Designers and Master Builders of Fine Furniture
About Kenneth Larson
The history of objects fascinates Kenneth Larson. He picks through a huge chest and selects a long-handled, fat chisel. "My grandfather was a timber-framer in the gold mines of Colorado. A hundred years ago this chisel was most likely shaping a log hundreds of feet underground in conditions unimaginable to most folks today." Similarly, most of the tools used to make Kenneth Larson furniture have a history. The dozens of carving chisels were used by one of his mentors, John Erickson, as a young woodcarver in Sweden. The sewing machine was used daily by his aunt for over 25 years. The monstrous wood chisel was used by his grandfather in those gold mines. ''These tools are special to me and very important. I work with them and dozens of hands work with mine."
Kenneth grew up in a family heavily involved in furniture. His father was a wood finisher in the '20s and '30s for Minneapolis based Brooks Furniture. His uncle was an upholsterer and another uncle used to build cabinets in the basement of their home in Denver. At age 14, Kenneth went to work in his uncle's upholstery shop. "I guess you might say I was trained classically in upholstery," Larson says. That means using traditional materials like horse hair, cotton and down, "...and tacks," he reminisces. "I've swallowed more than my share," referring to the practice of old time upholsterers where tacks were held ready for use in the mouth. "These days newer materials, foams and such, have made things easier, but there are circumstances where nothing works better than hair and no other cushioning material can equal down."
Larson also values having learned the old finishing techniques. "The methods are really timeless. Antique furniture often had a great deal of attention given to initial wood color and then minimally finished. Through use, the wood was allowed to wear and then re-polished. Nicks and scratches became part of the evolution. These pieces were beautiful the day they were built, but even more beautiful hundreds of years later." Indeed looking at a Larson piece you are suddenly aware of the history of the wood. "The finisher's mastery is in his ability to make the wood tell its story, both of when it was alive and after it was cut and surfaced and shaped."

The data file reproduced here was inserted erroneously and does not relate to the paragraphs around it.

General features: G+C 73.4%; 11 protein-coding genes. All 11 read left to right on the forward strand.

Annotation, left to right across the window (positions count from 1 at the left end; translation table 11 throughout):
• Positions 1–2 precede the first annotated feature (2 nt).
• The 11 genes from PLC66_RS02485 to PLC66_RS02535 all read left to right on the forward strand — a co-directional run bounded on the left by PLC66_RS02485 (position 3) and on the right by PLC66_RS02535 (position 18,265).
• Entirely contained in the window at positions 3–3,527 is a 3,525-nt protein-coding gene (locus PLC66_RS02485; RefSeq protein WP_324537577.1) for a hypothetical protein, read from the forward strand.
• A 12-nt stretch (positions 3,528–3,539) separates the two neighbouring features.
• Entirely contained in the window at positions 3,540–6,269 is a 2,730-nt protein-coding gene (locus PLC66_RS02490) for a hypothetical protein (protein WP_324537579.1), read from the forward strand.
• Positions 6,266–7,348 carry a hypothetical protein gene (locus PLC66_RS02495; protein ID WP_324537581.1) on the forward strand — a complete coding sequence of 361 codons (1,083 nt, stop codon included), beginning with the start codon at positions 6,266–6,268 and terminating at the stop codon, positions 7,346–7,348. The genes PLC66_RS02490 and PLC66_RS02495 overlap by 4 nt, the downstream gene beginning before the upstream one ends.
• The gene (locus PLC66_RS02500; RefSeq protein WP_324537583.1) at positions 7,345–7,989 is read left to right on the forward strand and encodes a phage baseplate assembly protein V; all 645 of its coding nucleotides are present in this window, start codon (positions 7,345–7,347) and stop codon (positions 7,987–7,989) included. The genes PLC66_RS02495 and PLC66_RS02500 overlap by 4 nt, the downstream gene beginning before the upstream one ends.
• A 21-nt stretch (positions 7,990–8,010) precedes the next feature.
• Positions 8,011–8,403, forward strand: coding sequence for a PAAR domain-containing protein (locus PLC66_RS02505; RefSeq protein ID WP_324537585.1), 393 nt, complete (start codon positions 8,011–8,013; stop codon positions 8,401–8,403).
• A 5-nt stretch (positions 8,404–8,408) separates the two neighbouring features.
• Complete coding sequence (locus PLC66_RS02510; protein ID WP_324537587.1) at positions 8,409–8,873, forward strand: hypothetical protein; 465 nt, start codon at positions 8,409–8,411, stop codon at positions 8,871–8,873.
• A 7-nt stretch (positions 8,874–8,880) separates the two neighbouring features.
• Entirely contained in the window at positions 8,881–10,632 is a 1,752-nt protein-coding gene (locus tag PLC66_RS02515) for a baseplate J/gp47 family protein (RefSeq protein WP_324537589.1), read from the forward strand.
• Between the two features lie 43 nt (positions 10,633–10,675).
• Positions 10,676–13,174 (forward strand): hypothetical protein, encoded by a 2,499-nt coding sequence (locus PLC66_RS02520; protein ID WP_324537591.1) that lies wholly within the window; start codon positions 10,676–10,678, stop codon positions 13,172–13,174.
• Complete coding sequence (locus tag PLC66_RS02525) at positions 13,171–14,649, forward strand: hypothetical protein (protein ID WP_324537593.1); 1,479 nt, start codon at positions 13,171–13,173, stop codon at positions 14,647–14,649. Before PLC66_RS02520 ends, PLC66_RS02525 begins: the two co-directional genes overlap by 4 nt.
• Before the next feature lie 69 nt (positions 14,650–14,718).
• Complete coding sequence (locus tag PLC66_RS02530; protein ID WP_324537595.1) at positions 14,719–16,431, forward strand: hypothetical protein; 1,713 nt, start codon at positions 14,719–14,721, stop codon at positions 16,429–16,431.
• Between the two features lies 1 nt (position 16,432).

No less intriguing is Larson's design philosophy. "The piece itself I regard as less important than the space it occupies. A piece of furniture must enrich space. I generally frown upon monolithic blocks slapped against a wall. Also important is preservation of historical grace, sensitivity to proportion, and personal passion. In a world where we pass through a maze of mass produced props and our culture is largely interpreted by the media, I feel it important to create objects that really establish individual presence."
Larson not only emphasizes this in the design process, but throughout construction. "Sometimes, what is intended on paper doesn't translate well into form. I always try to work toward the feeling I want evoked by the piece." An example of this is the miniature cabriole legs at the base of a French wall cabinet. "This was really an afterthought," he says. "I was going about this project quite seriously when I decided the piece needed something to make me smile." His client smiled, too.
In 1996 Larson opened shop in Center City, Minnesota, amidst the many lakes and the sculptured landscape that attracted his father's parents well over 100 years ago. His shop currently is in Osceola, Wisconsin, next to the St. Croix River. He offers a small line of favorite pieces and a collection of furniture built by Erickson Interiors.